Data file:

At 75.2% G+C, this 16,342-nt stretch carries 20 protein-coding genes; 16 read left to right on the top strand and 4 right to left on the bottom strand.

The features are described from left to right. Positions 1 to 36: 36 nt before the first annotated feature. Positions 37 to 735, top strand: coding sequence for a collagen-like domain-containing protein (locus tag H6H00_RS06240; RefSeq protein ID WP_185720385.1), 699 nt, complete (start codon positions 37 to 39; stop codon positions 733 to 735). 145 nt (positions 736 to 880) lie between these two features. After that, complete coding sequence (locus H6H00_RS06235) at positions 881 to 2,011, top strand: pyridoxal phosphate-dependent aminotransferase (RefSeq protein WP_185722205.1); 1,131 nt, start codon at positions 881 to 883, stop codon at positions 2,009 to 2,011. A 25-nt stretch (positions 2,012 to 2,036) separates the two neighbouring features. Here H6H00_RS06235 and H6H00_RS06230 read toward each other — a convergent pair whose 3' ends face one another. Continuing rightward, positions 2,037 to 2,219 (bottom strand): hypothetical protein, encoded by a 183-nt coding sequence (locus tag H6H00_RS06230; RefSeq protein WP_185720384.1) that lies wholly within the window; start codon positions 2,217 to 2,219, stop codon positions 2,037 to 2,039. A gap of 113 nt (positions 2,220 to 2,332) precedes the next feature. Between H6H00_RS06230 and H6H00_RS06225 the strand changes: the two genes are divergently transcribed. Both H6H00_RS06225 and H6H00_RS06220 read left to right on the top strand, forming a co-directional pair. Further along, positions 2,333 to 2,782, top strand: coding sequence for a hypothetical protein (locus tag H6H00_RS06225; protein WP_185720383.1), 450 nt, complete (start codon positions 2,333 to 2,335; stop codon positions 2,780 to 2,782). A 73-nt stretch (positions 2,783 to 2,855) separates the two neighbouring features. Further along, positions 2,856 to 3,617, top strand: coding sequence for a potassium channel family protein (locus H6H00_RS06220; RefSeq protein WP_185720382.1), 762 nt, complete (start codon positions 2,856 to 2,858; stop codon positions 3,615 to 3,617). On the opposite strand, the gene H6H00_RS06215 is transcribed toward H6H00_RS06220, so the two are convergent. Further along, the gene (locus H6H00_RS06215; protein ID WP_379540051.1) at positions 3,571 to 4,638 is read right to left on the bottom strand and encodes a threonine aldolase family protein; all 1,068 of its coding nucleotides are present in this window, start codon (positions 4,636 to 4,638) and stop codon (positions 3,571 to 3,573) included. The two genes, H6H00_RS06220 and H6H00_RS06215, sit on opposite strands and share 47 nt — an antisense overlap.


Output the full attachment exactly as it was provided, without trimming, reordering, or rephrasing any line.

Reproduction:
At 75.2% G+C, this 16,342-nt stretch carries 20 protein-coding genes; 16 read left to right on the top strand and 4 right to left on the bottom strand.

The features are described from left to right. Positions 1 to 36: 36 nt before the first annotated feature. Positions 37 to 735, top strand: coding sequence for a collagen-like domain-containing protein (locus tag H6H00_RS06240; RefSeq protein ID WP_185720385.1), 699 nt, complete (start codon positions 37 to 39; stop codon positions 733 to 735). 145 nt (positions 736 to 880) lie between these two features. After that, complete coding sequence (locus H6H00_RS06235) at positions 881 to 2,011, top strand: pyridoxal phosphate-dependent aminotransferase (RefSeq protein WP_185722205.1); 1,131 nt, start codon at positions 881 to 883, stop codon at positions 2,009 to 2,011. A 25-nt stretch (positions 2,012 to 2,036) separates the two neighbouring features. Here H6H00_RS06235 and H6H00_RS06230 read toward each other — a convergent pair whose 3' ends face one another. Continuing rightward, positions 2,037 to 2,219 (bottom strand): hypothetical protein, encoded by a 183-nt coding sequence (locus tag H6H00_RS06230; RefSeq protein WP_185720384.1) that lies wholly within the window; start codon positions 2,217 to 2,219, stop codon positions 2,037 to 2,039. A gap of 113 nt (positions 2,220 to 2,332) precedes the next feature. Between H6H00_RS06230 and H6H00_RS06225 the strand changes: the two genes are divergently transcribed. Both H6H00_RS06225 and H6H00_RS06220 read left to right on the top strand, forming a co-directional pair. Further along, positions 2,333 to 2,782, top strand: coding sequence for a hypothetical protein (locus tag H6H00_RS06225; protein WP_185720383.1), 450 nt, complete (start codon positions 2,333 to 2,335; stop codon positions 2,780 to 2,782). A 73-nt stretch (positions 2,783 to 2,855) separates the two neighbouring features. Further along, positions 2,856 to 3,617, top strand: coding sequence for a potassium channel family protein (locus H6H00_RS06220; RefSeq protein WP_185720382.1), 762 nt, complete (start codon positions 2,856 to 2,858; stop codon positions 3,615 to 3,617). On the opposite strand, the gene H6H00_RS06215 is transcribed toward H6H00_RS06220, so the two are convergent. Further along, the gene (locus H6H00_RS06215; protein ID WP_379540051.1) at positions 3,571 to 4,638 is read right to left on the bottom strand and encodes a threonine aldolase family protein; all 1,068 of its coding nucleotides are present in this window, start codon (positions 4,636 to 4,638) and stop codon (positions 3,571 to 3,573) included. The two genes, H6H00_RS06220 and H6H00_RS06215, sit on opposite strands and share 47 nt — an antisense overlap.